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The Ninth Doctor Adventures: Buried Threats audio review

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Things get historical for Christopher Eccleston as he grapples with spectres of the past. 

As The Ninth Doctor Adventures continue in Buried Threats, he’s reunited with his former companion and archaeologist Professor Bernice Summerfield.

The Ninth Doctor Adventures - Buried Threats cover art

A Theatre of Cruelty

The set begins with a historical, bringing the innovative French avant-garde playwright Antonin Artaud into the life of the Doctor. While not quite a two-hander, Lisa McMullin’s story focusses in the struggles of Artaud, played by Alexander Vlahos, as the Doctor attempts to discover why the creative practitioner is played by dreams which become real.

The Ninth Doctor Adventures - Buried Threats: A Theatre of Cruelty cover art

Of course, there’s an existential threat from the dawn of time, but the real takeaway is how the story opens up another figure from history. Antonin Artaud is fascinating with his bold ideas of what we today call immersive theatre. Vlahos’ intense performance is neatly undercut by Eccleston’s levity as the Doctor, and while the playwright had his own demons, the story doesn’t head into ‘Vincent and the Doctor’ territory.

There’s also a neat meta-reference to fellow Big Finish writer Lizzie Hopley, who now therefore exists in-universe too. Oh, and the TARDIS gains a doorbell too!

The Running Men

The second story, from writer Mark Wright, takes place in the present day – although it too has historical links, in this case back to 16th Century Halifax.

Like ‘A Theatre of Cruelty’, this tale begins in the time vortex, where the Doctor is enjoying the experience of seeing its fauna – vortex amoeba. After that, a failed attempt to visit Anne Lister (of course she’s a friend of the Doctor – there’s a crossover story we’d like to hear) in Halifax lands him in the investigation of police sergeant Ambika Desai.

Together, they’re drawn into the plans of local businesswoman Annalise Avenley, whose grandfather was a local mill owner and who has substantial plans for Halifax’s redevelopment. She’ll stop at nothing to achieve her aims…

The Ninth Doctor Adventures - Buried Threats;: The Running Men cover art

‘The Running Men’ is a lot of fun, with Fiona Wade’s police sergeant making an excellent foil for the Doctor. She’s ideal companion material, if only he were in the market for one. The story makes good use of Halifax’s gruesome history, and Simon Rouse entertains as local history buff Frank (a far cry from his role in ‘Kinda’)!

For her part, Pooky Quesnel is on fine form as Annalise Avenley, giving a perfectly pitched performance as she goes toe to toe with the Ninth Doctor. Overall, this is an excellent adventure and the standout tale in a strong box set.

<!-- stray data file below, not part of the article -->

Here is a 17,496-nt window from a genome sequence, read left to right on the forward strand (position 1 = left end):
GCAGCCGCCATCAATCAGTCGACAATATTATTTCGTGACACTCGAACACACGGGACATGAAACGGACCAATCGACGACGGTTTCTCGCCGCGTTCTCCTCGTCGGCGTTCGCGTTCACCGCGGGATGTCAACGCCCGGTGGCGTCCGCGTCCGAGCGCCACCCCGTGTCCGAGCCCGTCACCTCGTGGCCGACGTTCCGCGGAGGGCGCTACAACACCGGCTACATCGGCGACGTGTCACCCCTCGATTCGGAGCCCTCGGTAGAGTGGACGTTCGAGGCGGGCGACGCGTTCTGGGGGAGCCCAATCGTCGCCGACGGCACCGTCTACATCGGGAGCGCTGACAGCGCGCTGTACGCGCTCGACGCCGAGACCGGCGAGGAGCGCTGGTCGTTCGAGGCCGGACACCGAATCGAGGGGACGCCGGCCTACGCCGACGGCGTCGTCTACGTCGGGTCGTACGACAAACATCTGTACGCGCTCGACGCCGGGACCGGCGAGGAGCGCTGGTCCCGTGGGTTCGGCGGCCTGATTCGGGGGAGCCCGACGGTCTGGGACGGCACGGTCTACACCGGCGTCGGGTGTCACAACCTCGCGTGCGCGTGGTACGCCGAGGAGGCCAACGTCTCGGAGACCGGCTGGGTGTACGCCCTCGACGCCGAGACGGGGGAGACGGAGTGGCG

Ancient History

Matters concludes with the main attraction when the Ninth Doctor encounters his former companion, Bernice Summerfield! Although he begins by trying not to, hilariously undercover as one “Professor Fandango”.

Writer Matt Fitton brings us an older Benny, framed as out of date in comparison to modern archaeological methods which involve teleportation, rather than digging in the mud. However, she persists, accompanied by her own perky assistant and devotee, the gloriously named Finnda Twisk (Eliza Shea).

The Ninth Doctor Adventures - Buried Threats: Ancient History cover art

Naturally, it’s not long before the long-dead Korravin civilisation they’re looking into become a threat in the present day. Again however, this story is more about the character dynamics. Benny and the Doctor have some issues to resolve, notably why he was attempting to come and go unnoticed.

As always seems to be the case, Benny (Lisa Bowerman) finds a way to fit with a new Doctor. In this case, it’s interesting to see the post-Time War Doctor interact with someone else from his past, and she senses that he is a much-changed character – albeit with explicit Time War conversations remaining off the table. Oh, and we loved the gag about staying away from archaeologists at the end too!

In the wider cast, Rosalyn Landor entertains as Benny’s rival Cantiple while Gary Jordan brings pathos to the expedition’s AI George. Nabil Elouahabi is on double-duty as the shouty Korravin leader, as well as the expedition’s unwholesome financier Lomaz.

In Summary

The Ninth Doctor Adventures: Buried Threats brings us another three thought-provoking tales. They’re all built on a solid foundation, as ancient threats rediscovered in the present day are a Doctor Who staple. Each of the three tales offer a different flavour – from emotionally wrought celebrity historical, to present day mystery, to a look at the changed nature of the Doctor through the eyes of an old friend.

It’s all entertaining stuff, and Christopher Eccleston’s restless Ninth is always a treat to listen to, but maybe it’s time to flex the format a little? The Ninth Doctor’s first audio series began with a fantastic (sic) three-part epic and ended with a Cyberman two-parter. Since then, it’s been single episode stories all the way with a new location (save for the carry across of one boy and his talking dog).

Perhaps the upcoming fourth volume of series 3 – currently the last announced – will contain a surprise or two? While the Doctor is keen to keep moving with no attachments, perhaps we listeners need someone consistent, from adventure to adventure, alongside him to root for?

In the meantime, all three tales in Buried Threats provide plenty of pacy storytelling, as director Helen Goldwyn bring in a mix of interesting cast members to keep thing fresh. It’s well worth dusting off your trowel for.

Four Stars

Doctor Who: The Ninth Doctor Adventures: Buried Threats is available now, on CD and download, from Big Finish.